other, and so come near enough for the electrical stroke. And also how
electrical clouds may be carried within land very far from the sea, before
they have an opportunity to strike.

40. When the air, with its vapours raised from the ocean between the
tropics, comes to descend in the polar regions, and to be in contact with
the vapours arising there, the electrical fire they brought begins to be
communicated, and is seen in clear nights, being first visible where 'tis
first in motion, that is, where the contact begins, or in the most northern
part; from thence the streams of light seem to shoot southerly, even up to
the zenith of northern countries. But tho' the light seems to shoot from
the north southerly, the progress of the fire is really from the south
northerly, its motion beginning in the north being the reason that 'tis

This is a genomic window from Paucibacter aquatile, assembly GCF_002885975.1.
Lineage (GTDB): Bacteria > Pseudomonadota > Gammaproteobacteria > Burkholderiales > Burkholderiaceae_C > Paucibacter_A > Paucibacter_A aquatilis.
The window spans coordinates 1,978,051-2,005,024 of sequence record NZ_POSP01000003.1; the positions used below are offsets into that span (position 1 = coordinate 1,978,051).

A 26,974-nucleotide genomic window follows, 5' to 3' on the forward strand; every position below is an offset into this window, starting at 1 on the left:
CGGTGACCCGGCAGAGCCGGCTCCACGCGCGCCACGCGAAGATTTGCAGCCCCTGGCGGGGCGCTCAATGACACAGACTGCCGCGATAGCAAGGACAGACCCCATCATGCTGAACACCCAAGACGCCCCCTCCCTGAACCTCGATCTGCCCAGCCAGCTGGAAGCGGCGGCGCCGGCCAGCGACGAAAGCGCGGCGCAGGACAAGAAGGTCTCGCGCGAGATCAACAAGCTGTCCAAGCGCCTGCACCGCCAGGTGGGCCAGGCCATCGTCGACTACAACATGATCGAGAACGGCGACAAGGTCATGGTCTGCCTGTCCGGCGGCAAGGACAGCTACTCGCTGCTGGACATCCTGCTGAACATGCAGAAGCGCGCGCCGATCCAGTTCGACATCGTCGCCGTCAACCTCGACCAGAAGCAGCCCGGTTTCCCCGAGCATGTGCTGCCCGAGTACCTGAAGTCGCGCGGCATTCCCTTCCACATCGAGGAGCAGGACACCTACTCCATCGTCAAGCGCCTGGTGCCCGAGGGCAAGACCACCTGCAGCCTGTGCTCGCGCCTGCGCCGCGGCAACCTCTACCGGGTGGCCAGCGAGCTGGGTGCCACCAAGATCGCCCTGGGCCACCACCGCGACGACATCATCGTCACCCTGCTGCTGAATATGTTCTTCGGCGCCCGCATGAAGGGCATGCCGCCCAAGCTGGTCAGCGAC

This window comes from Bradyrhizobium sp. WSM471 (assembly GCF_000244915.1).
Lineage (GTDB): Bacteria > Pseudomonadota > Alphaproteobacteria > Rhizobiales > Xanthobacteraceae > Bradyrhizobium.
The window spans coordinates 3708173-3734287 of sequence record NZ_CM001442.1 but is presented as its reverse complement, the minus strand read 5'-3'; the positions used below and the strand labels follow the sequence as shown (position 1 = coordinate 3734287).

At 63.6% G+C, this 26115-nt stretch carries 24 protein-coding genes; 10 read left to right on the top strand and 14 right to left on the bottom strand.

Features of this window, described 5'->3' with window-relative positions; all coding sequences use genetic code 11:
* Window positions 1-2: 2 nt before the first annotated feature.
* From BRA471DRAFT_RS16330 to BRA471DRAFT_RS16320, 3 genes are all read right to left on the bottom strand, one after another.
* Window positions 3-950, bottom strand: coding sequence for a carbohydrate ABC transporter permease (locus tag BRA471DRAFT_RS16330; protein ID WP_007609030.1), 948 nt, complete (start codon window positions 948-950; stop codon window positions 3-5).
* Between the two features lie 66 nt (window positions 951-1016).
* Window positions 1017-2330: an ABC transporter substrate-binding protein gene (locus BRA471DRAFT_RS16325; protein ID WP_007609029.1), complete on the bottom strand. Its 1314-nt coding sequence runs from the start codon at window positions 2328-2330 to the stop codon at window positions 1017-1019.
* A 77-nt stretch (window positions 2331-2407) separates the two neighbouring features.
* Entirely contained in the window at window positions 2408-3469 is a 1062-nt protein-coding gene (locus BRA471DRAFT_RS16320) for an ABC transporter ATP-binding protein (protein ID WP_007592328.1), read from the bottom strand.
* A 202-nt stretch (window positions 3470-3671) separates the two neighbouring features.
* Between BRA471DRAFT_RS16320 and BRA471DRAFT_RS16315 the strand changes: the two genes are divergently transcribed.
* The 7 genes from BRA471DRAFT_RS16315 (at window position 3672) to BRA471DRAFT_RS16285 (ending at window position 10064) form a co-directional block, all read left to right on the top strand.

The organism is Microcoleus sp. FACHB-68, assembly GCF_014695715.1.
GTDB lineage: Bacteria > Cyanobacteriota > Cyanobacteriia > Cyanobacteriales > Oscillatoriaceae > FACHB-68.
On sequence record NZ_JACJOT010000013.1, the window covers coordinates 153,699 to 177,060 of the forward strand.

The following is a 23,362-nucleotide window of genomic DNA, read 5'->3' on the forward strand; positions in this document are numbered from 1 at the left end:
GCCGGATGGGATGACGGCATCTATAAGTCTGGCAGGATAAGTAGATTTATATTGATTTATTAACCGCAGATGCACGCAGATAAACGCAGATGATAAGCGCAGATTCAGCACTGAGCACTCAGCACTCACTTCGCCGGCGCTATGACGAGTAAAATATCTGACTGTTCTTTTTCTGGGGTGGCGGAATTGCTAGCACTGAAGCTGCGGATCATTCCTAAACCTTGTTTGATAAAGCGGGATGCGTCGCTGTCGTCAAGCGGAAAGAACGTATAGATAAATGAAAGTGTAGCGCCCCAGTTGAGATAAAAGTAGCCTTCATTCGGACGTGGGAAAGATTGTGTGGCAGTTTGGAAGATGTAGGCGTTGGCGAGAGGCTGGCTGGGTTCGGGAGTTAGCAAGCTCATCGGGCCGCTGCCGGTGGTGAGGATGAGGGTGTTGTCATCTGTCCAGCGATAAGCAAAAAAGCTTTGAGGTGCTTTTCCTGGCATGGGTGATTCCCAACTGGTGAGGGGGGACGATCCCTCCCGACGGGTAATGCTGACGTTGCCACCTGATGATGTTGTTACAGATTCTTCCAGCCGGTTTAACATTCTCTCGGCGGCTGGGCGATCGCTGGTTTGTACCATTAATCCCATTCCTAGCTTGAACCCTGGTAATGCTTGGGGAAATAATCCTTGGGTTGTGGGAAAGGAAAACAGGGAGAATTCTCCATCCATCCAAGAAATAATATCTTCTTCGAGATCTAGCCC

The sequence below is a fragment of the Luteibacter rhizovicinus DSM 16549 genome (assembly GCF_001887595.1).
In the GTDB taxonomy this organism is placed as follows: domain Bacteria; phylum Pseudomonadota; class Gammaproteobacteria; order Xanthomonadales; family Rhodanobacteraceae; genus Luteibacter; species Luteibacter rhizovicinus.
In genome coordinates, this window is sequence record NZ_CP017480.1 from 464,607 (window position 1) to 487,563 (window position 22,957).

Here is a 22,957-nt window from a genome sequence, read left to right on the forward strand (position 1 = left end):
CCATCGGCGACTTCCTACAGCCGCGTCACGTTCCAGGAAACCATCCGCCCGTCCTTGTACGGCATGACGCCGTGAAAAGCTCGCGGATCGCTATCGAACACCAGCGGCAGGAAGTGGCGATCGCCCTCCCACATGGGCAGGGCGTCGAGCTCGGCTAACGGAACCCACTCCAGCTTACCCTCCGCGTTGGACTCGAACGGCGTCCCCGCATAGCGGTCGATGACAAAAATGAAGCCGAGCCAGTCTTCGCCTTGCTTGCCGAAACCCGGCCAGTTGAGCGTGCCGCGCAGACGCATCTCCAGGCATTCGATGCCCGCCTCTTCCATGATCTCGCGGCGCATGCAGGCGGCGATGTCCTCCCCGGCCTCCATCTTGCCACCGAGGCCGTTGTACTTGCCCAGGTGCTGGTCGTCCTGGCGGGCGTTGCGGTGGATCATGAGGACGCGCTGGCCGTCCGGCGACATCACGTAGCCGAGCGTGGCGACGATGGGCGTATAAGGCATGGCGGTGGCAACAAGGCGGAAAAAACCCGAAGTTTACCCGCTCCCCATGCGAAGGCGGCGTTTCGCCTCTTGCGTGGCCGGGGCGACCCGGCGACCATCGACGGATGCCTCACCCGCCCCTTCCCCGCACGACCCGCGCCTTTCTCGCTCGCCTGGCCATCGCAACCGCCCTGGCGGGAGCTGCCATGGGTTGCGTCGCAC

there first seen.

For the electrical fire is never visible but when in

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Text Comparison with Memoirs of Benjamin Franklin; Written by Himself. [Vol. 1 of 2] With His Most Interesting Essays, Letters, and Miscellaneous Writings; Familiar, Moral, Political, Economical, and Philosophical, Selected with Care from All His Published Productions, and Comprising Whatever Is Most Entertaining and Valuable to the General Reader

Page 1
up of short words; and the strong sense, clear information, and obvious conviction of the author himself, make most of his moral exhortations perfect models of popular eloquence, and often the finest specimens of a style which has been too little cultivated in his native country.
Page 4